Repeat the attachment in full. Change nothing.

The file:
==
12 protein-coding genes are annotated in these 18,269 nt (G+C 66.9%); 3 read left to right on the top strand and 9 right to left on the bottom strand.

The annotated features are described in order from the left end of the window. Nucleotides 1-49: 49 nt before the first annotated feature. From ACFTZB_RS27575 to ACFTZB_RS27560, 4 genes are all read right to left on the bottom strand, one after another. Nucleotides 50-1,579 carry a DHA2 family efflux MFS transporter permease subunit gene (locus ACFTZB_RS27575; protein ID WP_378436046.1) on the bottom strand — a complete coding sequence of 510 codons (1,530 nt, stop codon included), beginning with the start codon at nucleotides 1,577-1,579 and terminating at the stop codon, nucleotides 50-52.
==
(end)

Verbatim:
12 protein-coding genes are annotated in these 18,269 nt (G+C 66.9%); 3 read left to right on the top strand and 9 right to left on the bottom strand.

The annotated features are described in order from the left end of the window. Nucleotides 1-49: 49 nt before the first annotated feature. From ACFTZB_RS27575 to ACFTZB_RS27560, 4 genes are all read right to left on the bottom strand, one after another. Nucleotides 50-1,579 carry a DHA2 family efflux MFS transporter permease subunit gene (locus ACFTZB_RS27575; protein ID WP_378436046.1) on the bottom strand — a complete coding sequence of 510 codons (1,530 nt, stop codon included), beginning with the start codon at nucleotides 1,577-1,579 and terminating at the stop codon, nucleotides 50-52.